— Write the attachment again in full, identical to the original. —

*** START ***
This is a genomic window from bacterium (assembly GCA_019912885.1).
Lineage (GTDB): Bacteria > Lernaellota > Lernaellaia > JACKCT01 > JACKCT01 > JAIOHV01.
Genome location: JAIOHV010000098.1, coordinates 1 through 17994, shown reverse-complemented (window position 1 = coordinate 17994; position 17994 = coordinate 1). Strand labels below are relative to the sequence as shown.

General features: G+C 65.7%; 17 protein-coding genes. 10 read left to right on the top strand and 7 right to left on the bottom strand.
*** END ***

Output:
This is a genomic window from bacterium (assembly GCA_019912885.1).
Lineage (GTDB): Bacteria > Lernaellota > Lernaellaia > JACKCT01 > JACKCT01 > JAIOHV01.
Genome location: JAIOHV010000098.1, coordinates 1 through 17994, shown reverse-complemented (window position 1 = coordinate 17994; position 17994 = coordinate 1). Strand labels below are relative to the sequence as shown.

General features: G+C 65.7%; 17 protein-coding genes. 10 read left to right on the top strand and 7 right to left on the bottom strand.